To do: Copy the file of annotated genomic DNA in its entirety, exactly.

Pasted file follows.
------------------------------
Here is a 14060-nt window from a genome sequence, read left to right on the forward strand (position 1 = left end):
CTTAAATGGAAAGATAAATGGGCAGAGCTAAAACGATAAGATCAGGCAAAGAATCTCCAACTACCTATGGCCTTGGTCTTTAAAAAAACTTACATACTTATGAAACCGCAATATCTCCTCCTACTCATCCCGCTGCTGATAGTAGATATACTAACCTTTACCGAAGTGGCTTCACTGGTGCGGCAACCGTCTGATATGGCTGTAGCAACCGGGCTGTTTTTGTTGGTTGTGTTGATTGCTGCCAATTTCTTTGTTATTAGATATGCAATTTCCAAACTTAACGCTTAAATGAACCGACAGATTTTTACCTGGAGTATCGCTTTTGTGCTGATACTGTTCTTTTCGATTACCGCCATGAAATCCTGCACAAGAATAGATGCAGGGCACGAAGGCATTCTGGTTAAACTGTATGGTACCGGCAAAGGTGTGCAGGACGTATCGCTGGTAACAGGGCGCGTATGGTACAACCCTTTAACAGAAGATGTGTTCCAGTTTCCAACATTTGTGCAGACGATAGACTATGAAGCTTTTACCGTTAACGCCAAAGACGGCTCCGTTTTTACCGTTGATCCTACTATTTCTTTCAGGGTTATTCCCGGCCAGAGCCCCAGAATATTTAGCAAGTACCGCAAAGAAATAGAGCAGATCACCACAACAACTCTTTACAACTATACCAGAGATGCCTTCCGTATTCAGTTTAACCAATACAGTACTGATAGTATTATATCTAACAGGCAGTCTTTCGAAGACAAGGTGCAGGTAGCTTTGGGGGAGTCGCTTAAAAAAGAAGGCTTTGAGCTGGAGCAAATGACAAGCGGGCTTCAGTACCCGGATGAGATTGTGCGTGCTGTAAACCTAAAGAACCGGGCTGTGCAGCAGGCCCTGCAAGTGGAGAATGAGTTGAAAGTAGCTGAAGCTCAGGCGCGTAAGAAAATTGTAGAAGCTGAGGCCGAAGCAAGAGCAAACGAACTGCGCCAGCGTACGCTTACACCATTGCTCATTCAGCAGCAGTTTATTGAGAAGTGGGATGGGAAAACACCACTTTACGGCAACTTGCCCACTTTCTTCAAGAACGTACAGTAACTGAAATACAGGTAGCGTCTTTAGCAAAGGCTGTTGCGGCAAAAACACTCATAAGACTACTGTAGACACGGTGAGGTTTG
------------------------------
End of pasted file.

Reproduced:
Here is a 14060-nt window from a genome sequence, read left to right on the forward strand (position 1 = left end):
CTTAAATGGAAAGATAAATGGGCAGAGCTAAAACGATAAGATCAGGCAAAGAATCTCCAACTACCTATGGCCTTGGTCTTTAAAAAAACTTACATACTTATGAAACCGCAATATCTCCTCCTACTCATCCCGCTGCTGATAGTAGATATACTAACCTTTACCGAAGTGGCTTCACTGGTGCGGCAACCGTCTGATATGGCTGTAGCAACCGGGCTGTTTTTGTTGGTTGTGTTGATTGCTGCCAATTTCTTTGTTATTAGATATGCAATTTCCAAACTTAACGCTTAAATGAACCGACAGATTTTTACCTGGAGTATCGCTTTTGTGCTGATACTGTTCTTTTCGATTACCGCCATGAAATCCTGCACAAGAATAGATGCAGGGCACGAAGGCATTCTGGTTAAACTGTATGGTACCGGCAAAGGTGTGCAGGACGTATCGCTGGTAACAGGGCGCGTATGGTACAACCCTTTAACAGAAGATGTGTTCCAGTTTCCAACATTTGTGCAGACGATAGACTATGAAGCTTTTACCGTTAACGCCAAAGACGGCTCCGTTTTTACCGTTGATCCTACTATTTCTTTCAGGGTTATTCCCGGCCAGAGCCCCAGAATATTTAGCAAGTACCGCAAAGAAATAGAGCAGATCACCACAACAACTCTTTACAACTATACCAGAGATGCCTTCCGTATTCAGTTTAACCAATACAGTACTGATAGTATTATATCTAACAGGCAGTCTTTCGAAGACAAGGTGCAGGTAGCTTTGGGGGAGTCGCTTAAAAAAGAAGGCTTTGAGCTGGAGCAAATGACAAGCGGGCTTCAGTACCCGGATGAGATTGTGCGTGCTGTAAACCTAAAGAACCGGGCTGTGCAGCAGGCCCTGCAAGTGGAGAATGAGTTGAAAGTAGCTGAAGCTCAGGCGCGTAAGAAAATTGTAGAAGCTGAGGCCGAAGCAAGAGCAAACGAACTGCGCCAGCGTACGCTTACACCATTGCTCATTCAGCAGCAGTTTATTGAGAAGTGGGATGGGAAAACACCACTTTACGGCAACTTGCCCACTTTCTTCAAGAACGTACAGTAACTGAAATACAGGTAGCGTCTTTAGCAAAGGCTGTTGCGGCAAAAACACTCATAAGACTACTGTAGACACGGTGAGGTTTG